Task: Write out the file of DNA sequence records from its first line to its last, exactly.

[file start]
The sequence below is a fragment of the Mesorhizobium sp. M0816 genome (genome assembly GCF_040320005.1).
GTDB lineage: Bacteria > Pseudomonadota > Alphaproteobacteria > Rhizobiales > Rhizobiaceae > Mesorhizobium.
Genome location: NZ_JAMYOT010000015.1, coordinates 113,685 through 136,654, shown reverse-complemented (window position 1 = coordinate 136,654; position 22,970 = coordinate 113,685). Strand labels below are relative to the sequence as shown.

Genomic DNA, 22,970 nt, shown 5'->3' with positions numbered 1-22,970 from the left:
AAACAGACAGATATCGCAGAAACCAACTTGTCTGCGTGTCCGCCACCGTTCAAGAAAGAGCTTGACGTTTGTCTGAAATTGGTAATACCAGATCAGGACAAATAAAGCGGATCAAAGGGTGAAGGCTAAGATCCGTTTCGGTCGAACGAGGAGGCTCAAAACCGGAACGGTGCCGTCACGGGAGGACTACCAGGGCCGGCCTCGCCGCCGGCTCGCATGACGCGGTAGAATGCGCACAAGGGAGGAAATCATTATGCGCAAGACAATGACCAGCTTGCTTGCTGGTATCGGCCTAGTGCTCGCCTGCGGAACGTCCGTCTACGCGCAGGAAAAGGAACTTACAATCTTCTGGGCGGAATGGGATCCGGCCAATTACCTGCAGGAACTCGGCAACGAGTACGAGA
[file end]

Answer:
The sequence below is a fragment of the Mesorhizobium sp. M0816 genome (genome assembly GCF_040320005.1).
GTDB lineage: Bacteria > Pseudomonadota > Alphaproteobacteria > Rhizobiales > Rhizobiaceae > Mesorhizobium.
Genome location: NZ_JAMYOT010000015.1, coordinates 113,685 through 136,654, shown reverse-complemented (window position 1 = coordinate 136,654; position 22,970 = coordinate 113,685). Strand labels below are relative to the sequence as shown.

Genomic DNA, 22,970 nt, shown 5'->3' with positions numbered 1-22,970 from the left:
AAACAGACAGATATCGCAGAAACCAACTTGTCTGCGTGTCCGCCACCGTTCAAGAAAGAGCTTGACGTTTGTCTGAAATTGGTAATACCAGATCAGGACAAATAAAGCGGATCAAAGGGTGAAGGCTAAGATCCGTTTCGGTCGAACGAGGAGGCTCAAAACCGGAACGGTGCCGTCACGGGAGGACTACCAGGGCCGGCCTCGCCGCCGGCTCGCATGACGCGGTAGAATGCGCACAAGGGAGGAAATCATTATGCGCAAGACAATGACCAGCTTGCTTGCTGGTATCGGCCTAGTGCTCGCCTGCGGAACGTCCGTCTACGCGCAGGAAAAGGAACTTACAATCTTCTGGGCGGAATGGGATCCGGCCAATTACCTGCAGGAACTCGGCAACGAGTACGAGA